On Monday, the Cowboys pulled off a blockbuster trade by acquiring multiple-time Pro Bowler Amari Cooper from the Raiders. Many were surprised to hear that the Cowboys gave up a first-round pick for the wide receiver, but the Cowboys had their reasons for splurging. Here’s a look at the fallout from the Cooper deal from the Cowboys’ perspective:
- Before the trade, the Cowboys were committed to taking a wide receiver high in the 2019 draft, likely in the first round (Twitter link via Charles Robinson of Yahoo Sports.) By dealing for Cooper instead, the Cowboys believe they have secured a star wide receiver who is already proven and can contribute right away.
- Cooper knows he doesn’t have the leverage to land the sizable extension he will eventually seek, and the Cowboys were sold on the deal upon learning that he was OK with holding off on extension talks (Twitter link via Robinson). Cooper, who hasn’t done a whole lot in his last 20 games, is willing to play through his 2019 fifth-year option, which will pay $13.9MM.
- Gil Brandt of NFL.com (on Twitter) doesn’t have any wide receivers in his top 25 for the 2019 draft. Therefore, if the Cowboys drafted around No. 20, they’d be reaching for a wide receiver less capable than Cooper and wouldn’t have him for the second half of this season. The Cowboys had a similar evaluation of things, Clarence Hill of the Star Telegram tweets.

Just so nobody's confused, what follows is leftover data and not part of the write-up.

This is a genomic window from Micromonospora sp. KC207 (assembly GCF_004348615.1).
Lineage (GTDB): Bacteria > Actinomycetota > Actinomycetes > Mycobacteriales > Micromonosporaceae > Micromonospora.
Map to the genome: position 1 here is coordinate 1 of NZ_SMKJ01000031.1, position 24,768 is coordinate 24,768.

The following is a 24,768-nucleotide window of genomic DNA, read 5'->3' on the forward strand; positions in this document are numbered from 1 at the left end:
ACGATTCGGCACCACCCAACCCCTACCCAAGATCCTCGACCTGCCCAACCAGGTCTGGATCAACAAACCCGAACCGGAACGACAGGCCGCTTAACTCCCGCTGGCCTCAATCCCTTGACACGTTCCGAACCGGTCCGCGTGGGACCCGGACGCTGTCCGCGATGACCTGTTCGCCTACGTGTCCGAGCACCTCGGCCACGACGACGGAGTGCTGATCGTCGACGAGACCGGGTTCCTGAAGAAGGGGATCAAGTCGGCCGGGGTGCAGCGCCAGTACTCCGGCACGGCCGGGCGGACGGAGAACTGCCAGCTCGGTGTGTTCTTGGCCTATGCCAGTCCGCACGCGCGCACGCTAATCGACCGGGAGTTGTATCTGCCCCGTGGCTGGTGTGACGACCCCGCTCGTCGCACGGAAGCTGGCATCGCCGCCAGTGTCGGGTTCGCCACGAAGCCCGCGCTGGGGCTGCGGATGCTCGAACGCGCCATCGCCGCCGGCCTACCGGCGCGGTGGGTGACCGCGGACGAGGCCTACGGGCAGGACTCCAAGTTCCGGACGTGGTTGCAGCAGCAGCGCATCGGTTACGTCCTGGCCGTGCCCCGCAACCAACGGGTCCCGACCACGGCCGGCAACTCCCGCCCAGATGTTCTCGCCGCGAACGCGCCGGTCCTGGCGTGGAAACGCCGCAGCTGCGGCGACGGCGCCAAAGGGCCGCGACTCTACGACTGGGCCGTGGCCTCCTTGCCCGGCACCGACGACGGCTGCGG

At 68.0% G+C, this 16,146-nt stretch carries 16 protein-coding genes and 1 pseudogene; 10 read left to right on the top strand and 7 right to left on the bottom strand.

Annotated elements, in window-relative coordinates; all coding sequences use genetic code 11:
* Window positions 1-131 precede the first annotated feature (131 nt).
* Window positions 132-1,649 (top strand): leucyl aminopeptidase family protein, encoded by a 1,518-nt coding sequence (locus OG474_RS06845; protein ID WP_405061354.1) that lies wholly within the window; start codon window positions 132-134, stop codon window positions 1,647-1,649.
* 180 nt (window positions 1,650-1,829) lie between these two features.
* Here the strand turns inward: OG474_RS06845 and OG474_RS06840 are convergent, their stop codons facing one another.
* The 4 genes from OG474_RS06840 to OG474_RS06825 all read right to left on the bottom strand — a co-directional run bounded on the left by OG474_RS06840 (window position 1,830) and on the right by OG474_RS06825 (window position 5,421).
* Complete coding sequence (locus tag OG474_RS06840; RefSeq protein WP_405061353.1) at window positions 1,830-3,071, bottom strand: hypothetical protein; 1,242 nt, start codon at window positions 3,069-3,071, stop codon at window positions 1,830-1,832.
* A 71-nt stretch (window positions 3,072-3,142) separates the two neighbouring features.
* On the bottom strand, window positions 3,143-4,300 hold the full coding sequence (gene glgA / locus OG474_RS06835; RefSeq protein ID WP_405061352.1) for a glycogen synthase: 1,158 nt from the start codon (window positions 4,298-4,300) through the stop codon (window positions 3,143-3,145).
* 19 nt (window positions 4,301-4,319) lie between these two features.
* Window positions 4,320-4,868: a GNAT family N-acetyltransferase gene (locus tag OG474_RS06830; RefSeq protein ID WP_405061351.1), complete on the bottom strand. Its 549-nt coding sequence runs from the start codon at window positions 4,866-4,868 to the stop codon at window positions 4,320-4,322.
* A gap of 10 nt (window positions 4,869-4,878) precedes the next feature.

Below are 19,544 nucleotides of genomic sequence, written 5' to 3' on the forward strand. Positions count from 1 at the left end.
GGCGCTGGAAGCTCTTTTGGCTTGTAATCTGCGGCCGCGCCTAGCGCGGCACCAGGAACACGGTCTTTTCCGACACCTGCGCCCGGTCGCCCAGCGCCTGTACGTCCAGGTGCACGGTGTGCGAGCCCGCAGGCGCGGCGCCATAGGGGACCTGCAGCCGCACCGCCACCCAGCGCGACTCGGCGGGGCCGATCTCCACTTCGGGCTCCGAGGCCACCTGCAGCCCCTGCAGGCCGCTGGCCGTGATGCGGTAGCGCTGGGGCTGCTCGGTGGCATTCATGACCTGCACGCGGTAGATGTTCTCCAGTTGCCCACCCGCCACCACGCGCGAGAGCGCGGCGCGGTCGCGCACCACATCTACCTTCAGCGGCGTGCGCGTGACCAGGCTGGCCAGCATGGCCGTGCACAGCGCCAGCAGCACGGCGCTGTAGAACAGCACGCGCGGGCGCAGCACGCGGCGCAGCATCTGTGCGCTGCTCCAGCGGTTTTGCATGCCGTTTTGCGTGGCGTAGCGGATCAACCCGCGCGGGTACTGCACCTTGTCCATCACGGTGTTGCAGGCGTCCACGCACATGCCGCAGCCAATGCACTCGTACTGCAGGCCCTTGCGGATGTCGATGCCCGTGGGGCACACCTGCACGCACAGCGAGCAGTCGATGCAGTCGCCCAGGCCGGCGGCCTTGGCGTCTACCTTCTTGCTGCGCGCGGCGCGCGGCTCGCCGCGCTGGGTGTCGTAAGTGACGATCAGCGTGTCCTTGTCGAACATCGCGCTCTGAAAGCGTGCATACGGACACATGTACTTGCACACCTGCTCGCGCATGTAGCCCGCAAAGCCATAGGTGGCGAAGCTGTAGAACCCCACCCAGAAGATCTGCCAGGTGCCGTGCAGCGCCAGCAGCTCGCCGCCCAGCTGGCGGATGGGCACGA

- “[Cooper is] a younger veteran receiver – only 24 tears old – who can do lot of things in our offense and we don’t have to wait for him to learn how to play in NFL,” said a high-ranking Cowboys source (Twitter link via ESPN.com’s Chris Mortensen).
- In giving up a first-round pick for Cooper, the Cowboys are further casting their lot with Dak Prescott as their quarterback of the future, Todd Archer of ESPN.com tweets. His reasoning is that the Cowboys would have had to use a first-round pick in order to be in the QB market in next year’s draft.